A new crypto jacking campaign has been found using leaked NSA software. Cryptojacking, unauthorized use of a victim’s computer systems to mine for cryptocurrency, has been found on over 700 companies’ computer networks since March of this year. This new version, called Beapy by researchers, uses leaked hacking tools from an NSA breach that happened two years ago. Beapy relies on a user to open a malicious email; once opened it injects malware to the company’s network and spreads throughout as many computers as possible. Using the combined processing power of an organization’s computers, hackers are able to mine for large amounts of cryptocurrency and deposit it into the virtual wallet of their choice. A secondary threat with Beapy is that it also uses a credential stealer called “Mimikatz” which has the potential to steal users’ passwords and usernames across the infected network. In a single month, researchers estimate that an attacker can generate as much as $750,000 using this tactic. Cryptojacking runs in the background of a company’s network and has the potential of slowing down the entire network and eventually causing the physical machines to be overworked and worn out earlier than budgeted for.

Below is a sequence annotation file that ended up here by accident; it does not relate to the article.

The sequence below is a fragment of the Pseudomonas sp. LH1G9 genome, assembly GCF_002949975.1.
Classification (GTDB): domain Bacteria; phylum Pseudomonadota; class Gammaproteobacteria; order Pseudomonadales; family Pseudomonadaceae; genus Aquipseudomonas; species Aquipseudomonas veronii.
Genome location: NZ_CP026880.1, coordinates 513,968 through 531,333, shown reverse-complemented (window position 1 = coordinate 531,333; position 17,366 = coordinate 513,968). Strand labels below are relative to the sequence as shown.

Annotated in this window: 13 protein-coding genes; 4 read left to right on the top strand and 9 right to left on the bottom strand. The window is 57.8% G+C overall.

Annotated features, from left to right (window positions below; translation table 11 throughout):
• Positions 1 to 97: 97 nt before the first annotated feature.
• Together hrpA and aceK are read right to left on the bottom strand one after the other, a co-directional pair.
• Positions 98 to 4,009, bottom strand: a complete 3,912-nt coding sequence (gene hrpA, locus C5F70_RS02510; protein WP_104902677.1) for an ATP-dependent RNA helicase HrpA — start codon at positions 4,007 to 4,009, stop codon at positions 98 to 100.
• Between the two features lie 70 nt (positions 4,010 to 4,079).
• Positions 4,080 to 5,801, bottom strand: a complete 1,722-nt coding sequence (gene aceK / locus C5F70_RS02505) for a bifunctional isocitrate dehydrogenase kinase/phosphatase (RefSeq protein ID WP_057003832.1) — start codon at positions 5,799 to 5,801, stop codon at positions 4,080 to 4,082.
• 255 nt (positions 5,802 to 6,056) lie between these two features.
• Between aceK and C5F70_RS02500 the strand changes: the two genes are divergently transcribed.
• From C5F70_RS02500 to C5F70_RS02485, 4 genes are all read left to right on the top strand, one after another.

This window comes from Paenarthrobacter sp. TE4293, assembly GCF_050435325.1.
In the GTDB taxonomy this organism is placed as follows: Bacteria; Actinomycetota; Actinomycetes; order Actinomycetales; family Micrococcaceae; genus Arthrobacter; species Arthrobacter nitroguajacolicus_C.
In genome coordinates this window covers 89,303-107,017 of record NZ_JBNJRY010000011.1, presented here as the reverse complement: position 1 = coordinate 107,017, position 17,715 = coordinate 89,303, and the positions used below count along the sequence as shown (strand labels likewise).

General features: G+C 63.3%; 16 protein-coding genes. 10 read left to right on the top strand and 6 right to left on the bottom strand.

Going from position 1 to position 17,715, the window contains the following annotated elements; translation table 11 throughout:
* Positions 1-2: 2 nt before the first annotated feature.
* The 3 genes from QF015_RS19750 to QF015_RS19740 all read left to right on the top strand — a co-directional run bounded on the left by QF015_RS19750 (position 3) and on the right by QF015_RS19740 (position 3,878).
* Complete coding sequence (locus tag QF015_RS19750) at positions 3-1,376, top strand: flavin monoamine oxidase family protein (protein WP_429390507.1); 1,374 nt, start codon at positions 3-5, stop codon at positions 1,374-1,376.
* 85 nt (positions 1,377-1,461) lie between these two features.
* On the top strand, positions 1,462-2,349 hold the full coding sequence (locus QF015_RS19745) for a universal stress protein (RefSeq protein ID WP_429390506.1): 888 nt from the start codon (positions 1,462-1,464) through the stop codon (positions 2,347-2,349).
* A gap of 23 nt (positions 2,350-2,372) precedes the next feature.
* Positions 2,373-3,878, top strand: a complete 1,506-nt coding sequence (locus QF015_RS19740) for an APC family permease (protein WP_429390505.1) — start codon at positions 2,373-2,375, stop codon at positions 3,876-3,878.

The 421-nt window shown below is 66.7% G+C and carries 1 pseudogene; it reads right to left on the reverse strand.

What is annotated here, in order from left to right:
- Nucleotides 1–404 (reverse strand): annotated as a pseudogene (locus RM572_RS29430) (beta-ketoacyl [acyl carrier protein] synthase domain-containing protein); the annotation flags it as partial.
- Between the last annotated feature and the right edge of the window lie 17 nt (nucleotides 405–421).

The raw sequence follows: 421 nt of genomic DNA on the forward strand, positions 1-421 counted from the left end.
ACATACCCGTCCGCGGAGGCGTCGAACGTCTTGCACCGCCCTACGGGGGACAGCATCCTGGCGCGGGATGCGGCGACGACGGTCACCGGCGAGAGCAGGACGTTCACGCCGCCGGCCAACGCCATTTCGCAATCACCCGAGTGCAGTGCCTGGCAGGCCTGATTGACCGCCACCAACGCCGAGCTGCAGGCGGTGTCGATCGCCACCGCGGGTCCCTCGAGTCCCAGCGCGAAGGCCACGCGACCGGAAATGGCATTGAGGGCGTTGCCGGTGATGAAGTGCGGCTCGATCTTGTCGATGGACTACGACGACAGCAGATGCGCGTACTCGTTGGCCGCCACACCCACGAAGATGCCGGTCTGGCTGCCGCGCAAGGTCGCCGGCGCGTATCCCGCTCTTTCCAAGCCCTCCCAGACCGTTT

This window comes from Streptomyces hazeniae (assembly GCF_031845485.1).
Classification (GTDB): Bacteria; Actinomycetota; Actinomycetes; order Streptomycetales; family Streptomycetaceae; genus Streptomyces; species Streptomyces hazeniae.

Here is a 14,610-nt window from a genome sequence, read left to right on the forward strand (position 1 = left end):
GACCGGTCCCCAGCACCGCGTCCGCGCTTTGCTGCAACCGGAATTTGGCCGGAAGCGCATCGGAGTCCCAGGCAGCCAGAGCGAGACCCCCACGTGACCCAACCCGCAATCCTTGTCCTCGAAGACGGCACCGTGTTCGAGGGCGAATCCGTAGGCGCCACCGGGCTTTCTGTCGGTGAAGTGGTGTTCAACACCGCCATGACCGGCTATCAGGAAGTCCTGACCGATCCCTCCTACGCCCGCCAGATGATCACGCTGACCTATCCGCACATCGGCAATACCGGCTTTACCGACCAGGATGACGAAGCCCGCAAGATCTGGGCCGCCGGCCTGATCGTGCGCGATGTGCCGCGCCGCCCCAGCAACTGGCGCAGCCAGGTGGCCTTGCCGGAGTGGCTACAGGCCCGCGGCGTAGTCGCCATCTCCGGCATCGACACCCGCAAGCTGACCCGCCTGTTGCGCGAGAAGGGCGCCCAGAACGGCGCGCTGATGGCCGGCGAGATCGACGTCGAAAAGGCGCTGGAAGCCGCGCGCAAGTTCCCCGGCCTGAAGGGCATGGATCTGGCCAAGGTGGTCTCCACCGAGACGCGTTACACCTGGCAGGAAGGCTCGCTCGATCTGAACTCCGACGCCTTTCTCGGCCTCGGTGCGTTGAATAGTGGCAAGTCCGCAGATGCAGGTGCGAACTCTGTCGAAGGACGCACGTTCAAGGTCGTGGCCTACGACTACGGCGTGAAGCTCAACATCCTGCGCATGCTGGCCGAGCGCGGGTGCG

Establishing a security awareness training program in the company is one of the best methods to assist employees to recognize a phishing email before it has a chance to infect the system. Installing ad-blocking and anti-crypto mining software on web browsers can help as well due to the fact that this malware is generally delivered through web ads. Once a malicious site is detected, it can be added to the web filtering tools to keep users from accessing the site in the future.